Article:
Both groups used multiple methods to examine Cpf1 off-target editing. First, they designed gRNAs with single and double mismatches throughout the 23-base sequence. Double mismatches ablated Cpf1 activity, except when they were present in the 3’ end of the target sequence (bases 19-23). Cpf1 is also sensitive to single mismatches, but variably so, with Kleinstiver et al. reporting that Cpf1 can tolerate mismatches at gRNA positions 1, 8, 9, and 19-23. Accordingly, the 3’ end of the gRNA target sequence does not have an essential function in Cpf1-mediated editing, as Kleinstiver et al. saw no decrease in Cpf1 activity with 4-6 base deletions at the 3’ end of the target sequence.

Cpf1’s strength may lie in its low off-target editing rates, determined using sophisticated genome-wide analysis. At many of its computationally predicted off-target sites, Cpf1 does not mediate detectable off-target cleavage. Most gRNAs directed low-frequency Cpf1 cleavage at 1-12 off-target sites; in contrast, SpCas9 may cleave at ~90 sites, according to Kim et al. Kim et al. also compared the ratio of total off-target to on-target modification for AsCpf1 and LbCpf1, and found that both orthologs show lower off-target activity than that previously observed with SpCas9. Kleinstiver et al. suggest that AsCpf1’s off-target rate is similar to that of high fidelity Cas9s eSpCas9 and SpCas9-HF1. Both AsCpf1 and LbCpf1 ribonucleoproteins (RNPs) failed to induce off-target editing in a cell culture model.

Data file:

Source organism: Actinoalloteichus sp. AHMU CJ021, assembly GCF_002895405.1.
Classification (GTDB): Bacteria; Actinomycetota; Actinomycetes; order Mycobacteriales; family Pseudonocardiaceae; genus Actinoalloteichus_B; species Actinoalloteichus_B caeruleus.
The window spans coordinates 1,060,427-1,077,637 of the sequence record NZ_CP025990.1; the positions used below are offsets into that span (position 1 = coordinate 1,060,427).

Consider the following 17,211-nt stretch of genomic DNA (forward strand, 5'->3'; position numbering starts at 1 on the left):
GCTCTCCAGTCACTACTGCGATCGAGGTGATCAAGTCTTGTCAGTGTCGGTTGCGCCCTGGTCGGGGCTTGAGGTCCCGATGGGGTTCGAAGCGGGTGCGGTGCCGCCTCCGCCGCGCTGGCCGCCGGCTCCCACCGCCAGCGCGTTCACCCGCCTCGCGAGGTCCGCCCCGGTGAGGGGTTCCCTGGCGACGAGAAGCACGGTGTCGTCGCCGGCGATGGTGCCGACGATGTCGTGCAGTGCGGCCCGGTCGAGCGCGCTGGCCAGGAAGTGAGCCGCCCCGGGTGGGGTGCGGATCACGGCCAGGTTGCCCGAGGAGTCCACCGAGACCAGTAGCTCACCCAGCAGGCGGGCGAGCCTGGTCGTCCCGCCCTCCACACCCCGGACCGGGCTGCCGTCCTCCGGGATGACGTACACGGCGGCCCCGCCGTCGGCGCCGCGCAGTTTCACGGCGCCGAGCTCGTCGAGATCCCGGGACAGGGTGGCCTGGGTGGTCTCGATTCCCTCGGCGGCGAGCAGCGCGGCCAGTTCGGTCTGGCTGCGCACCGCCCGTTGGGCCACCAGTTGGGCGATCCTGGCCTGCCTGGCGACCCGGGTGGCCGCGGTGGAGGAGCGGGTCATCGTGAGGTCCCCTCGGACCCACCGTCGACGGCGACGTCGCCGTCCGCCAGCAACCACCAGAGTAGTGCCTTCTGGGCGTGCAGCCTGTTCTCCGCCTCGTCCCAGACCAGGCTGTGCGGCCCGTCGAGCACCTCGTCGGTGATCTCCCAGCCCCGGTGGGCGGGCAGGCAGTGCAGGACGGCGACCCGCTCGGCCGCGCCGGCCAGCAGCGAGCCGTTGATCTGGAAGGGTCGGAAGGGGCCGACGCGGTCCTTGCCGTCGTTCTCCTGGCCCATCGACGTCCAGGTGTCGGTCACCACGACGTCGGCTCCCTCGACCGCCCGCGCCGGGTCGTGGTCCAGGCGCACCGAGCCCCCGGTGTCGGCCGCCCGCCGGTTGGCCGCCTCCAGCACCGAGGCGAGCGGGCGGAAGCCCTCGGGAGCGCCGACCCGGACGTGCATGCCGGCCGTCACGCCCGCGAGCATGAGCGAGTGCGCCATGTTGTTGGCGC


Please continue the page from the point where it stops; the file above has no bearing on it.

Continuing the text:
Click to Download Addgene's CRISPR 101 eBook

What we Still Don't Know about Cpf1